Week in Review
At the end of a nervous week plagued by uncertainty, US equities basically trended water last Friday after the USA issued its eagerly awaited labor report for October, which missed analysts’ expectations. However, two of the leading US indices, the S&P500 and Dow, still succeeded in edging upwards to register historic highs. Specifically, the S&P500 is now posting a total gain of 10% for 2014 after recording three consecutive days of gains. Although the Non-Farm Payroll result was slightly disappointing, it nevertheless confirmed that the US labor market was still making progress and gathering traction. The foremost US indices produced a mixed reaction last Friday to the release of an insipid US labor report exemplified by the Dow Jones Industrial Average slumping by just over 20 points; the S&P500 inching lower by nearly 2 points but the NASDAQ falling by 13 points.
The US Department of Labor posted its monthly report last Friday demonstrating that employers had created 214,000 new jobs during October, which missed market expectations of 231,000. On a more positive note, the US unemployment rate slipped lower from 5.9% to 5.8%. Prominent analysts summarized these results by advising that although the Non-Farm Payroll (NFP) was slightly weak, investors should still adopt a bullish stance until powerful new bearish catalysts appear or the Fed hikes its benchmark interest rates. They further added that essentially trader sentiment remains high and the current corporate earnings season continues to deliver impressive figures for the third quarter of 2014.
The weaker-than-expected jobs number prompted the US Dollar to retract lower against a basketful of other major currencies. Investors opted to adopt a profit-taking stance by selling the greenback following a month-old rally during which it has captured stellar gains. Basically, the US Dollar has acquired substantial support amid escalating conjecture that the US Federal Reserve will instigate its first interest rate hike during 2015. Consequently, the dip experienced last Friday was still assessed by many pundits to just be a temporary correction before the US Dollar recommences its upwards journey.
In contrast, the euro remains under significant and constant pressure epitomized by it plunging to new lows across the board late last week. The European Central Bank added to the plight of the single currency by advising last Thursday that it intended to instigate whatever steps were necessary, including unconventional measures, to bolster a seriously flagging European economic recovery.
What to Expect This Week
This week will witness the posting of a sequence of important global economic indicators.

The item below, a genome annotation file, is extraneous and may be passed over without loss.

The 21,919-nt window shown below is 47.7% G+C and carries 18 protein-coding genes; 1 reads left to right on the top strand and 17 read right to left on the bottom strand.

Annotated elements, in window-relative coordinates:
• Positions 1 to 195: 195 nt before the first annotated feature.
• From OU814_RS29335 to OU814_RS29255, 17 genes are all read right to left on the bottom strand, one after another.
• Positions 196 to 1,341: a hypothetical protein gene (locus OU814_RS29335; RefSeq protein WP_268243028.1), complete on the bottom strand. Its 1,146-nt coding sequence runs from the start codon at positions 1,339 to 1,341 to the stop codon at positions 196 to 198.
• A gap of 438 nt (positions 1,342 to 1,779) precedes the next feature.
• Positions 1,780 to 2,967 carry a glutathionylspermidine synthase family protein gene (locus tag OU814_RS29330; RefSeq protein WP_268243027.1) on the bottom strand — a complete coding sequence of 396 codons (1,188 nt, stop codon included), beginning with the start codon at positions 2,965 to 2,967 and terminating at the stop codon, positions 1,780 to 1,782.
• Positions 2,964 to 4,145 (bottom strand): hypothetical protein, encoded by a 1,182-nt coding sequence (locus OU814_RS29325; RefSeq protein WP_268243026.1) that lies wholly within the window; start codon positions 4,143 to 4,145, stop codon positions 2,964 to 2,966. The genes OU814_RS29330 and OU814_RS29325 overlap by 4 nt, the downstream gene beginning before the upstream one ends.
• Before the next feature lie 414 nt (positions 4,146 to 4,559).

China will commence proceedings by issuing its Consumer Price Index for October on Monday which is expected to remain steady at 1.6%.
Australia will launch Tuesday by disclosing a key Business Confidence survey for last month. Recent weaker-than-expected economic data implies that this parameter may not fare so well this time around by registering a sizeable drop. Japan will then reveal a primary Consumer Confidence Index which is predicted to post a fourth consecutive monthly loss. Next, the Reserve Bank of New Zealand will produce its Financial Stability report accompanied by a speech by Graeme Wheeler, the RBNZ Governor. If this document projects a more dovish tone then it could drive the New Zealand Dollar lower.
The President of the Federal Reserve Bank of Philadelphia, Charles Plosser, is scheduled to speak on Wednesday. He is expected to promote his hawkish stance by explaining why the US Federal Reserve should hike interest rates sooner than later despite the release of insipid labor figures last Friday. Later, Great Britain will declare its Unemployment Rate and Claimant Count Change for October. Investors will be keen to learn if the economic troubles across Europe have finally crossed the channel. The Eurozone will subsequently announce its Industrial Production figure. A good result is needed in order to boost the Euro and prevent it probing new lows. The Bank of England will complete the session by presenting its quarterly inflation report. Mark Carney, the BoE Governor, will support this event by delivering a speech. If he indicates that the BoE may not be the first Central Bank to hike its interest rates, then expect the British pound to suffer.
No major economic indicators will be published on Thursday.
The Eurozone will kick-off Friday by releasing its Preliminary Gross Domestic Product. Although analysts are currently forecasting an annual increase of 0.1%, do not be surprised if a weaker rate is printed. Canada will then deliver is Manufacturing Sales for September which is expected to rebound from its prior drop of 3.3% to record growth of 1.3%. The USA will next announce its Retails Sales for October. After many months of weak returns, this indicator is predicted to register strong growth for last month. Finally, the USA will reveal the first sighting of a key Consumer Sentiment Index for November which should extend its previous month’s growth.